As Canadian u23 coach, Mauro Biello said in his press-conference yesterday, “We are preparing to play the giant of CONCACAF...”
The former head coach of Montreal Impact is under no illusion as to the enormity of task confronting his young team this evening, but he’s also grateful for the opportunity...
“We talk about probably one of the biggest achievements in Canadian soccer history, to come through and win this game and go on to the Olympics, beating the best team in CONCACAF in their own country.
“But there is no doubt this opportunity is massive for the team and for the country and I think we not only represent the team but a country that is behind us. So for us it’s great to have this opportunity. The players are ready to do everything they can to make this happen.
These stories do happen in sports, there’s a David and Goliath story going on right now, and we’ll do everything we can to make this happen.”
There’s not really even one condition going in Canada’s favour as we approach this truly gargantuan task.
The Mexicans are the best team in the tournament, they’re at home, and have had a day rest more than the Canadians. Not only that, fitness-wise they are better conditioned to start with, their players benefitting from regular league action. Conversely the Canadians, until the tournament began, were totally devoid of match-practise, save for those squad members coming from European clubs.
And that’s not all. While the Mexicans have no World Cup commitments throughout this international break, they have been able to select the best u23 players available to them in their program. The same cannot be said for Canada, who have ten players either called up by their senior squad which crucially IS involved in World Cup qualifiers, or not released by their European clubs, including star-men, Alphonso Davies and Jonathan David.
Canada also has a sweat on the fitness of captain and centre-back, Derek Cornelius, although signs are that he’ll make it.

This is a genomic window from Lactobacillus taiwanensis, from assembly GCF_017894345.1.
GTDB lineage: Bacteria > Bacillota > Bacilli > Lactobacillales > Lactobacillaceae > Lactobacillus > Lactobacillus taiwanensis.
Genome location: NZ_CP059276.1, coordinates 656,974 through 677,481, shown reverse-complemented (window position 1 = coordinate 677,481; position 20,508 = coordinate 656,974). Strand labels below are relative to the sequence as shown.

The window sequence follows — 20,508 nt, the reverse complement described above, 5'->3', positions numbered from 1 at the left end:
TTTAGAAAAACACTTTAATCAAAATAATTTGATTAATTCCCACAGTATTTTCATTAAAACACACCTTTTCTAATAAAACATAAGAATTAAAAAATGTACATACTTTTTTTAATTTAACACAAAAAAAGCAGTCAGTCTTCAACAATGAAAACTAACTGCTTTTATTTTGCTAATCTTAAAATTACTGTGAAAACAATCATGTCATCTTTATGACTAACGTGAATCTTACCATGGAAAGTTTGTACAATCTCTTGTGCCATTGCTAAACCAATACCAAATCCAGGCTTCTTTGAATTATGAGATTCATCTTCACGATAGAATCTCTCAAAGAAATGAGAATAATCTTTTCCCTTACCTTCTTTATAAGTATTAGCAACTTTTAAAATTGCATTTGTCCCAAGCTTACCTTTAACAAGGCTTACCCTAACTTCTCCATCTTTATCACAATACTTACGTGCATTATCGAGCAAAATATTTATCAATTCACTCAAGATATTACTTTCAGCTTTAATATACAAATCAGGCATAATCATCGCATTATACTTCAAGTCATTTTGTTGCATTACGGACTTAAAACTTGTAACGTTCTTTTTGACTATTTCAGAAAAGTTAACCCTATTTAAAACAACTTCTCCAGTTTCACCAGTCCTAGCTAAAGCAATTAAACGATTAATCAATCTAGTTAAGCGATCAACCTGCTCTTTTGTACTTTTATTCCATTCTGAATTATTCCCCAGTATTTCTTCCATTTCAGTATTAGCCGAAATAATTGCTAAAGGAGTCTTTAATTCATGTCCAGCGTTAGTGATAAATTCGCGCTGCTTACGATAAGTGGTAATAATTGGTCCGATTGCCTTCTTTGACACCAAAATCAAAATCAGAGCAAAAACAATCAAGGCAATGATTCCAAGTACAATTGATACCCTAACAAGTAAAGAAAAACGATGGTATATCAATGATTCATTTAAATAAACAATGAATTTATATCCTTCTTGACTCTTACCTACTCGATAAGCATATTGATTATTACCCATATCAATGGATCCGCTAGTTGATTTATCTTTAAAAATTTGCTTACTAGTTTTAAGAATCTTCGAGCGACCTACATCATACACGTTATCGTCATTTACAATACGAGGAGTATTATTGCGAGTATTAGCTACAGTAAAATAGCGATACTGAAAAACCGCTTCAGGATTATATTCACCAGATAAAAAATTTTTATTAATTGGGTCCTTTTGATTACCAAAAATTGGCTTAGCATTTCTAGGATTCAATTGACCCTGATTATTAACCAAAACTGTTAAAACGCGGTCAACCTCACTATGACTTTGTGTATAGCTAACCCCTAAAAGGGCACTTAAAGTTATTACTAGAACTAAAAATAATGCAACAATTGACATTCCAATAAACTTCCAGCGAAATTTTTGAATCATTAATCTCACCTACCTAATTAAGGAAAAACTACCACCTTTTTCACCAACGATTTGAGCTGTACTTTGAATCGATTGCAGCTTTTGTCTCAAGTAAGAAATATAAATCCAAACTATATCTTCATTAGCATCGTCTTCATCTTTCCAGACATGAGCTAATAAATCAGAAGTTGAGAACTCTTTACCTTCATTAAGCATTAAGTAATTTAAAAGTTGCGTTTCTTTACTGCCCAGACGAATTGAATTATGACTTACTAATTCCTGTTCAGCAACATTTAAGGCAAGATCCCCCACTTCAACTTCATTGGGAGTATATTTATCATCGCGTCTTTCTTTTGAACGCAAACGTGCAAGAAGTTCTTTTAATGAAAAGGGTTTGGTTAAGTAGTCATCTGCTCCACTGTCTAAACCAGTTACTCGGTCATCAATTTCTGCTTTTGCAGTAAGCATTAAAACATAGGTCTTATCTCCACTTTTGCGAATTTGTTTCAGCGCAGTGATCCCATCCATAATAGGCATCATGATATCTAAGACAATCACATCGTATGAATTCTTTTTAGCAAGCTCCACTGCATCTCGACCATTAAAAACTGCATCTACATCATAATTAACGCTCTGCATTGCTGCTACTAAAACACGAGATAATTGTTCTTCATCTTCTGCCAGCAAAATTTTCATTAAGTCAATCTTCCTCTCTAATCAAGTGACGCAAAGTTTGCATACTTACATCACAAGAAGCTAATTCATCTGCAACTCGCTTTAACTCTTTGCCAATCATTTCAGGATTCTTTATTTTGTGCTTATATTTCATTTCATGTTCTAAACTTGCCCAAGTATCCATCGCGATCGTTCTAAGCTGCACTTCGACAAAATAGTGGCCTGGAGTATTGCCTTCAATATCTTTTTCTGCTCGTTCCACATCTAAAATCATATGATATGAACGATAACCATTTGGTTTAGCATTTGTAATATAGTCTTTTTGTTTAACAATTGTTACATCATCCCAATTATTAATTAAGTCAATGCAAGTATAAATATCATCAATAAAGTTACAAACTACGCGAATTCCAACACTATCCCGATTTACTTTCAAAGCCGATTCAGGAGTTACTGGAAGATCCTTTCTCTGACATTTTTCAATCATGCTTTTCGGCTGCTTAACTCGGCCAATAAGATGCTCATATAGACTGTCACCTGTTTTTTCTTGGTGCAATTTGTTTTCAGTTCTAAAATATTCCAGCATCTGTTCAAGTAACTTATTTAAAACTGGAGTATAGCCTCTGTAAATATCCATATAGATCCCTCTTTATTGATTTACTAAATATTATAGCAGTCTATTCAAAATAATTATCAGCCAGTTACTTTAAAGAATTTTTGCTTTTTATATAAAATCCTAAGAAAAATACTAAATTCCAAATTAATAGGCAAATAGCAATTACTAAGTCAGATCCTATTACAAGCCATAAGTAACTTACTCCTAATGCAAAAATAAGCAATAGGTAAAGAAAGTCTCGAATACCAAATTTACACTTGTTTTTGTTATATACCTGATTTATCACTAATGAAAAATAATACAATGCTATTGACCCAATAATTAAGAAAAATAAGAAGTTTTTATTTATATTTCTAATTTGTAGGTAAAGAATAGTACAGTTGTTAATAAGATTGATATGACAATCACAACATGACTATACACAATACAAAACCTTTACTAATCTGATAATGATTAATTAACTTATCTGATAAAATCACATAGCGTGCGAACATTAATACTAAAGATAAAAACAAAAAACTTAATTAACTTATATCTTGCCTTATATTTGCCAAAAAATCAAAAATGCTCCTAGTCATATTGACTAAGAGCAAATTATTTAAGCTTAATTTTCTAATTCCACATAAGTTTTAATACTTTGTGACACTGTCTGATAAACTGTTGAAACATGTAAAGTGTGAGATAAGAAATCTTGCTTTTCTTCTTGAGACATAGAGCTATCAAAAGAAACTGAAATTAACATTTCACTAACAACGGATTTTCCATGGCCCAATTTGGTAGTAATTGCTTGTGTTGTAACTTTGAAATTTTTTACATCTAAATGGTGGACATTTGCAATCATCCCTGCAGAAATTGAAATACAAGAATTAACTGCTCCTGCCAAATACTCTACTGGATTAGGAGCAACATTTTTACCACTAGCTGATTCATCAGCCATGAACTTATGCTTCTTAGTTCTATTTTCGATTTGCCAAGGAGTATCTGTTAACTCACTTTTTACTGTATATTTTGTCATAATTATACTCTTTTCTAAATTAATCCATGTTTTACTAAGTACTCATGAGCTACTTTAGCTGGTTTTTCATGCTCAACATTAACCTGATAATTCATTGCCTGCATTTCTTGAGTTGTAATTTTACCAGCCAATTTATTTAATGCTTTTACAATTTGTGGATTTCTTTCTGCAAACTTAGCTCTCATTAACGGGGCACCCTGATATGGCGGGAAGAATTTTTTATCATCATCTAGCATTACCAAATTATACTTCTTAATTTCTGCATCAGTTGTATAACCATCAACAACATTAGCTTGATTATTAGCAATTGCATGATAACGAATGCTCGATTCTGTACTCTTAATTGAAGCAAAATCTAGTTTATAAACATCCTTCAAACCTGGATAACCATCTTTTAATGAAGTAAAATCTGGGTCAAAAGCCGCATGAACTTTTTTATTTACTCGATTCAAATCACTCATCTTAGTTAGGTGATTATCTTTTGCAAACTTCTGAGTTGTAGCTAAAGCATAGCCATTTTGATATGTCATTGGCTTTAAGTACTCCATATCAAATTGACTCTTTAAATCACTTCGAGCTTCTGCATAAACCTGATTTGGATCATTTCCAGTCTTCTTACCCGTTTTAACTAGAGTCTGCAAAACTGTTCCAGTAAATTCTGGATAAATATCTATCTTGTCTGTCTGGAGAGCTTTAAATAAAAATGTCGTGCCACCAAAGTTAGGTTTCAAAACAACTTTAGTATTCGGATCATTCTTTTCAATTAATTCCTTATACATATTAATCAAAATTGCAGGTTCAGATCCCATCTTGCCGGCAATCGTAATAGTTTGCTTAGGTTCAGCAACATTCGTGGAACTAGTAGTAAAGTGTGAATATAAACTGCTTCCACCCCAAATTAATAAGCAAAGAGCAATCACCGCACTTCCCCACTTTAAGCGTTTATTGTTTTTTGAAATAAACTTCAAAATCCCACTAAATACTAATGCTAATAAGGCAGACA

There is a good chance we’ll see Sporting Lisbon youngster Lucas Dias start this evening. When he entered the fray in the last game against Honduras he made a difference, giving his flagging team-mates a lift. Biello has been reluctant to start Dias in games so far, due to the player’s fitness levels. Dias’ display last Thursday however has probably cemented his name into the starting line-up.
Biello is well aware of the threat coming from Mexico’s strike-force, some of whom lined out for the senior side against Canada in a 3-1 victory in the 2019 Gold Cup.
“We have to deny them the space to operate in, and be very specific in how we attack and put them under pressure in different moments.
“Obviously Canada has never won in Mexico, but this is a tremendous opportunity for us.”
The longer the game goes on, the more physically difficult things will become for the Canadians, however reaching extra-time and the possibility of penalties is something he camp has discussed and prepared for. Goalkeeper, James Pantemis has also declared his readiness should that eventuality occur. “If it happens, I’ll be ready.”
A victory on penalties is not out of the question, however I don’t expect things to get that far. Canada really needs to score first and have something to hold onto. Mexico will play the game very much on the front foot. Canada cannot.
But if the Canucks are to get over the line and make Canadian soccer history, it promises to be a long, long, tiring night, not to mention an epic rearguard action.
Check out the latest, The Ball Is Round Podcast (Episode 21). Recorded Wednesday (24 March), the TBIR team discuss the National Team’s Road to Qatar, the U23s in Mexico, a return for Jason Di Tullio and Florida pre-season plans... Plus all the usual favourite features... including, Eve’s Time Machine... Don’t miss it!
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